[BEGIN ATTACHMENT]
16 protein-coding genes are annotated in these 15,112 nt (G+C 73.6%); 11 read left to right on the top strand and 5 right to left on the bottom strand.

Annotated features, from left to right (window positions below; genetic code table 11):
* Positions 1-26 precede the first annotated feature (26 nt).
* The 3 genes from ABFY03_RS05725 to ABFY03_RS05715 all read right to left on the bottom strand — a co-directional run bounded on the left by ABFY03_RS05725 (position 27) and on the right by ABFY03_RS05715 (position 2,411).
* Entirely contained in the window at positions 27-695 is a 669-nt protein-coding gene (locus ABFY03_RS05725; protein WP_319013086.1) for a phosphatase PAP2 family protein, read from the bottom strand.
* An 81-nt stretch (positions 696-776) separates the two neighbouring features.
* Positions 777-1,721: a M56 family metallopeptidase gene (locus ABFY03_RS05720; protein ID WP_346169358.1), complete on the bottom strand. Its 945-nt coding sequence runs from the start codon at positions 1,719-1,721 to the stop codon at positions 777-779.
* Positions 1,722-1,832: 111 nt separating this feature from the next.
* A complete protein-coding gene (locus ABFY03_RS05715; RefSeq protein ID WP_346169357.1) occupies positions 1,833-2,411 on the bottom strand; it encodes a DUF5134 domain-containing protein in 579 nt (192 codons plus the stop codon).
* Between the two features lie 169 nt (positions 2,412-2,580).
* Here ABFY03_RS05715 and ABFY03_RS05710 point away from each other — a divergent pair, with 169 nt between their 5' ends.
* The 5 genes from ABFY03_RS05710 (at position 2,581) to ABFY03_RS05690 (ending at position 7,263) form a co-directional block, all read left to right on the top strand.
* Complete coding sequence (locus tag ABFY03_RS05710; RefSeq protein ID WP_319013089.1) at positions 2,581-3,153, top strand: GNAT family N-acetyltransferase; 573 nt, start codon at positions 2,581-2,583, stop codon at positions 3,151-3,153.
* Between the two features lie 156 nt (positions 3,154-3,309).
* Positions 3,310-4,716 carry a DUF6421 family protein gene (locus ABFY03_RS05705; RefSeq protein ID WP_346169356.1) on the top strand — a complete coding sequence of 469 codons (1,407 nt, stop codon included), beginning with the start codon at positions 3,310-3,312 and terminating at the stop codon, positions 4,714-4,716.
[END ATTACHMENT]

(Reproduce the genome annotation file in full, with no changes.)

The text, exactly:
16 protein-coding genes are annotated in these 15,112 nt (G+C 73.6%); 11 read left to right on the top strand and 5 right to left on the bottom strand.

Annotated features, from left to right (window positions below; genetic code table 11):
* Positions 1-26 precede the first annotated feature (26 nt).
* The 3 genes from ABFY03_RS05725 to ABFY03_RS05715 all read right to left on the bottom strand — a co-directional run bounded on the left by ABFY03_RS05725 (position 27) and on the right by ABFY03_RS05715 (position 2,411).
* Entirely contained in the window at positions 27-695 is a 669-nt protein-coding gene (locus ABFY03_RS05725; protein WP_319013086.1) for a phosphatase PAP2 family protein, read from the bottom strand.
* An 81-nt stretch (positions 696-776) separates the two neighbouring features.
* Positions 777-1,721: a M56 family metallopeptidase gene (locus ABFY03_RS05720; protein ID WP_346169358.1), complete on the bottom strand. Its 945-nt coding sequence runs from the start codon at positions 1,719-1,721 to the stop codon at positions 777-779.
* Positions 1,722-1,832: 111 nt separating this feature from the next.
* A complete protein-coding gene (locus ABFY03_RS05715; RefSeq protein ID WP_346169357.1) occupies positions 1,833-2,411 on the bottom strand; it encodes a DUF5134 domain-containing protein in 579 nt (192 codons plus the stop codon).
* Between the two features lie 169 nt (positions 2,412-2,580).
* Here ABFY03_RS05715 and ABFY03_RS05710 point away from each other — a divergent pair, with 169 nt between their 5' ends.
* The 5 genes from ABFY03_RS05710 (at position 2,581) to ABFY03_RS05690 (ending at position 7,263) form a co-directional block, all read left to right on the top strand.
* Complete coding sequence (locus tag ABFY03_RS05710; RefSeq protein ID WP_319013089.1) at positions 2,581-3,153, top strand: GNAT family N-acetyltransferase; 573 nt, start codon at positions 2,581-2,583, stop codon at positions 3,151-3,153.
* Between the two features lie 156 nt (positions 3,154-3,309).
* Positions 3,310-4,716 carry a DUF6421 family protein gene (locus ABFY03_RS05705; RefSeq protein ID WP_346169356.1) on the top strand — a complete coding sequence of 469 codons (1,407 nt, stop codon included), beginning with the start codon at positions 3,310-3,312 and terminating at the stop codon, positions 4,714-4,716.